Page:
Life in Context explores the diversity of living organisms, the evolutionary relatedness of all organisms, and interconnected associations between organisms. Particular emphasis is placed on the importance of biological diversity to ecosystem health and on issues of human relevance. The fundamental concepts and principles of biology are emphasized throughout the course. Three hours classroom and three hours laboratory. Spring semester. Lenkowski, Kicklighter, Simpson.
  
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    BIO 107 - Nutrition (4 Cr.)

    (LER-NS)
    Introduction to the chemical and biological aspects of nutrition, the basic nutrients and their effects on our health and on the environment. Topics such as the energy needs of athletes, weight control, diet fads, supplements and herbs, food safety, and food and drug interactions will be discussed in class, and their understanding will be enhanced through laboratory experiments and fields trips. Three hours classroom and three hours laboratory. Variable semesters. Staff.
  
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    BIO 109 - Nutrition (lecture Only) (4 Cr.)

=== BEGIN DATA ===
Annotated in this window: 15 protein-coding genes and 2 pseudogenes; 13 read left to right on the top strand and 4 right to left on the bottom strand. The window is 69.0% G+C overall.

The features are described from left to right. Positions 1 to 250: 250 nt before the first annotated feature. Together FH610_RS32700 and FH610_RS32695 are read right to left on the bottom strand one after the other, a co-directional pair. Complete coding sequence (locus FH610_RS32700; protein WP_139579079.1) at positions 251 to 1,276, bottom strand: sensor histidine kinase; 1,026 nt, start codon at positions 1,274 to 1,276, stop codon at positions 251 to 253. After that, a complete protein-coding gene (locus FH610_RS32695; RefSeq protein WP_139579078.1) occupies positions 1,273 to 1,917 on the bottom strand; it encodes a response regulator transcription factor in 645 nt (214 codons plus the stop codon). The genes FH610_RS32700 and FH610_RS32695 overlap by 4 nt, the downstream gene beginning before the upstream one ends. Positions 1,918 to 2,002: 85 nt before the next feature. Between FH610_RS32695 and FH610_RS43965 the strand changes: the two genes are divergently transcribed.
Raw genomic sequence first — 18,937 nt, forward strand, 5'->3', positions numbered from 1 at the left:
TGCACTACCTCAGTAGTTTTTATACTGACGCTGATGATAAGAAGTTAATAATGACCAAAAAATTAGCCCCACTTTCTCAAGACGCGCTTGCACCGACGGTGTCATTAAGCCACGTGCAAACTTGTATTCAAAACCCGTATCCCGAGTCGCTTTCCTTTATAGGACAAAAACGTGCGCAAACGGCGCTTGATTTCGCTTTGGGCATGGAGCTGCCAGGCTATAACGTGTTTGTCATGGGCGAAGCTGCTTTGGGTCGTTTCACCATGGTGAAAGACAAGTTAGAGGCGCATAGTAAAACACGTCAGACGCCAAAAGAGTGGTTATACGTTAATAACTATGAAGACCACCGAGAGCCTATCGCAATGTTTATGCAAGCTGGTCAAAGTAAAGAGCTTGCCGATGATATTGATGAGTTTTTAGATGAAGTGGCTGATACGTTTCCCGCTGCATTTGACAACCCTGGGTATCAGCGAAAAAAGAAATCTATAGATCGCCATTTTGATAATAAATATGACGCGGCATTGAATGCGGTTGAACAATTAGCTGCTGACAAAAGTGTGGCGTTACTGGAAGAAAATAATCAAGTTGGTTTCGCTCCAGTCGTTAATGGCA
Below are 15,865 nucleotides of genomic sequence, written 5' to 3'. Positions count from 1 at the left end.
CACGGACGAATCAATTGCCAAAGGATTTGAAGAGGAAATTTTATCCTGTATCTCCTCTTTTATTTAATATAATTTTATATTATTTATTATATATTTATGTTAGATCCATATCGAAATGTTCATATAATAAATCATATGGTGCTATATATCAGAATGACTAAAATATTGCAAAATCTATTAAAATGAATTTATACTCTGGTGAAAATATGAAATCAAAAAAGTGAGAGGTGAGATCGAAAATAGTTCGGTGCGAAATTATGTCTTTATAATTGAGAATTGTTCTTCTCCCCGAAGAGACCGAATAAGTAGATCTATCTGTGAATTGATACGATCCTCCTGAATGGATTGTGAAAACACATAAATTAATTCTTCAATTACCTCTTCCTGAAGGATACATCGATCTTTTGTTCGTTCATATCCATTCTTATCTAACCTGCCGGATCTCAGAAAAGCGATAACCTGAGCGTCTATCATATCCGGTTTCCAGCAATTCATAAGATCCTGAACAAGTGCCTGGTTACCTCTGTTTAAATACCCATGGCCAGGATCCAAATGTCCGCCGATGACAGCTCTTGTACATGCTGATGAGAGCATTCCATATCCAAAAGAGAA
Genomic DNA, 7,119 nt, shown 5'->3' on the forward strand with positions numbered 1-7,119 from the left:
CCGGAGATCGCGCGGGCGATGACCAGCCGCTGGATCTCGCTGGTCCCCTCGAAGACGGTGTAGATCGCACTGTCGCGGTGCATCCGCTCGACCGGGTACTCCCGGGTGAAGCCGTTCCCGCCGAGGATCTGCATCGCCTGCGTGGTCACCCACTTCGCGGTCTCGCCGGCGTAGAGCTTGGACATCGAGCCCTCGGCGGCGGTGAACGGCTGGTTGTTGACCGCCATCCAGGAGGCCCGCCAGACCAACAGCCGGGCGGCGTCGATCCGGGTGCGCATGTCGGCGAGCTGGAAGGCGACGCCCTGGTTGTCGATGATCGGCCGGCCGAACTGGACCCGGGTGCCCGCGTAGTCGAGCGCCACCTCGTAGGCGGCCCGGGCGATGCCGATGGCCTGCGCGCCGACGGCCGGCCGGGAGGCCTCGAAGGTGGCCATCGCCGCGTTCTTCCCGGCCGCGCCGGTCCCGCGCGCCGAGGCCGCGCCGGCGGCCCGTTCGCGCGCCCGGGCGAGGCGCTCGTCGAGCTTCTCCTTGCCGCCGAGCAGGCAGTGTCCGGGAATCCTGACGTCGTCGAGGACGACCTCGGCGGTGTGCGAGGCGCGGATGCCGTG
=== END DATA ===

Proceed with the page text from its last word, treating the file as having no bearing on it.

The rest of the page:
(GCR Biological and Physical Science area)
    Introduction to the chemical and biological aspects of nutrition, the basic nutrients and their effects on our health and on the environment. Topics such as the energy needs of athletes, weight control, diet fads, supplements and herbs, food safety, and food and drug interactions will be discussed in class. Four hours classroom. Variable semesters. Staff.
  
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    BIO 170 - Environmental Alternatives (4 Cr.)

    (LER-NS AND ENV)(GCR ENV)(GCR Biological and Physical Science area)
    Critical evaluation of pressing environmental issues such as population growth, acid rain, biodiversity, global warming, ozone depletion, and toxic wastes. Special emphasis on how these problems affect the Chesapeake Bay. Examination of conflicting views about the seriousness of these threats and examination of alternative solutions within the context of economic, cultural, and political factors. Four hours classroom/laboratory. Laboratory includes several field trips. This course fulfills the college laboratory science requirement.  Prerequisites: declared Environmental Studies major or permission of the instructor. High school biology or chemistry strongly recommended. Variable semesters.
  
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    BIO 206 - Agriculture and the Environment (4 Cr.)

    (ES 206)